• Happy summer vacation to all students and faculty!
• Students return for next school year on Sunday, August 18.
For information on football practices, contact Fr. Vianney.
Today, Holy Mother Church celebrates the Solemnity of our Lord’s Ascension into heaven. It is, you can say, the last stage in Christ’s earthly life, the crowning moment of His work of redemption, His “victory lap”, so to speak: having redeemed man by His Passion and Death, having manifested His power over death and sin by His own Resurrection, our Lord now ascends to the Father, from where He came. But this is more than just a commemoration of God’s victory. For, as great as that is, God never really had to compete in any contest. God has always been the Ruler, the King, the Almighty One. There is no need for Him to celebrate a victory, when there never really was any contest. No, this is more than just God’s victory: it is man’s victory.
When Christ ascended into heaven, it was certainly by His divine power that He did so. Man cannot do such a thing—obviously. But remember that Christ is both God and man, which means that when He ascended, it was human nature that was exalted—no doubt, a human nature that was hypostatically united to a divine nature in the Second Person of the Blessed Trinity, a human nature that was free from all sin, but a human nature nonetheless. And so, just as in the first Adam all men sinned, insofar as we all share that same human nature, wounded at the Fall; so, in Christ, the Second Adam, all men were redeemed, since Christ took on that same human nature in order to pay back the debt owed; and all who are incorporated into Christ through faith and Baptism, will someday follow Christ in His glorious Resurrection and Ascension. In Christ’s Ascension, then, it is both God’s power and man’s victory that are celebrated. As St Leo the Great once wrote: At Easter it was the Lord’s Resurrection that was the cause for our rejoicing; today, at the Ascension, we commemorate the day when the lowliness of our human nature was raised in Christ higher than the whole host of heaven, higher than all the orders of angels, even to the very throne of God the Father.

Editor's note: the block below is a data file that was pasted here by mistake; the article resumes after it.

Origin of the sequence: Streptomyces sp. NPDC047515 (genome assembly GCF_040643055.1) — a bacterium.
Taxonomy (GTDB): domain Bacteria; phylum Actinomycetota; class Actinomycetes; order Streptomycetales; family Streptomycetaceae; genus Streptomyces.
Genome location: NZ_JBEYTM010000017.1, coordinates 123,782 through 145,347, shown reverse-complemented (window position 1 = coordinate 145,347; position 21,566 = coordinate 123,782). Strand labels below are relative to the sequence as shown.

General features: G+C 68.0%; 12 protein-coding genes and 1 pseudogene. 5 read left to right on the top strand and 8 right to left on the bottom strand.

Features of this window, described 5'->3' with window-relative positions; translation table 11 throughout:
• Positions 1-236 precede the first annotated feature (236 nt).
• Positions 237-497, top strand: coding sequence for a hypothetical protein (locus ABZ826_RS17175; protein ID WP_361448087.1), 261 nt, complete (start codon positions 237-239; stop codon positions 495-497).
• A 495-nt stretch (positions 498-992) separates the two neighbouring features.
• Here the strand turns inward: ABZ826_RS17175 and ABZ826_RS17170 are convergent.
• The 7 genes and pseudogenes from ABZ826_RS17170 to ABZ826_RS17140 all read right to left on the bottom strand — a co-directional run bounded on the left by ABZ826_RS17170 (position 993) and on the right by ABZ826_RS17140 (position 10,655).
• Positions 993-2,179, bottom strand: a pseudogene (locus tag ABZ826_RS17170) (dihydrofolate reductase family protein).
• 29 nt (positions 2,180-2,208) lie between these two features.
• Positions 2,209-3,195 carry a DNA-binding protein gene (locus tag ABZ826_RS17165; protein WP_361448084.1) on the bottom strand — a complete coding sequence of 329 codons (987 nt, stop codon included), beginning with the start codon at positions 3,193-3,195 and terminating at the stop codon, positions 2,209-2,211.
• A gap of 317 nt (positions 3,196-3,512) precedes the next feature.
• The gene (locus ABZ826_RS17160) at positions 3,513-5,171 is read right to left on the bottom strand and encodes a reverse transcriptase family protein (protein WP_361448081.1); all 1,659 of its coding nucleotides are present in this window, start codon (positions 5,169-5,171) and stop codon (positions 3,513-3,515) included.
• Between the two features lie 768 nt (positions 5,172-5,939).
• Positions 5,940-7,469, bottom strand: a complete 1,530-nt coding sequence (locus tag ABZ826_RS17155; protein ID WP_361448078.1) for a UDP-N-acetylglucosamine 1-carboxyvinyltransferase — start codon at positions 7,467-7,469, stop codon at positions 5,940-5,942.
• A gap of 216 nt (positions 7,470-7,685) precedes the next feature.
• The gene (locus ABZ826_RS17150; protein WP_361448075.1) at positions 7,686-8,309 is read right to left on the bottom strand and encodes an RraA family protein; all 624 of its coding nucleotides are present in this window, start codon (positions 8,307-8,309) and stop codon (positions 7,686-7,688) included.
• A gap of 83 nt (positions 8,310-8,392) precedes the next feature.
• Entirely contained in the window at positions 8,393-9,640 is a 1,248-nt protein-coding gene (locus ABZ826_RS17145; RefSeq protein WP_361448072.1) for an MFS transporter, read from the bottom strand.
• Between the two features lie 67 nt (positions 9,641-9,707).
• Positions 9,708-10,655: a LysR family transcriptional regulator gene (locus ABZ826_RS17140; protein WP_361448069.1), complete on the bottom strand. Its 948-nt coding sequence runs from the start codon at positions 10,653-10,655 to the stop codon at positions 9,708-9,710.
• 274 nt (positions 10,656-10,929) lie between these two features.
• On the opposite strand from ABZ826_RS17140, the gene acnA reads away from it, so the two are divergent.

God manifesting His power through our human nature; man exalted by God’s power. What our Lord did today, on the day of His Ascension, He continues to do ever since: He manifests His power through our human nature—teaching, ruling and sanctifying us through His Church, through His ministers the priests by means of His 7 sacraments—stooping down, so to speak, making use of the things of this world, mere material realities, to communicate His heavenly grace. And He does this in order to raise us up to Himself, in Whom alone man be victorious. For this “victory of human nature” that took place at the moment of the Ascension is far from some sort of Enlightenment-like exaltation of man, where man becomes the end all, capable of saving himself without God. No, today human nature is victorious but only in Christ, only because of Christ, only for Christ.
How wonderful it must have been for those disciples who witnessed the Ascension! To see our human nature, enslaved to the devil since the Fall; human nature wounded by sin; human nature
which in Christ underwent the bitter punishment for sin (even though there was no sin in Him)—to see that human nature ascending to heaven which would henceforth be its proper home, its final resting place. All because Christ took on our human nature in order to save it.
God manifesting His power through our human nature; man exalted by God’s power. As we continue this Holy Mass, where God comes down once again in all His power to meet our humanity, let us pray that He will raise us up, bringing us ever close to heaven our true home, where He lives with the Father and the Holy Spirit, God forever. Amen.
• For all the benefactors of St. Michael’s Preparatory School, living and deceased.
• For all the students and families of St. Michael’s Preparatory School.
• For all faculty and staff of St. Michael’s Preparatory School.
• For the Sturkie Family’s very special intention.
• For the Church.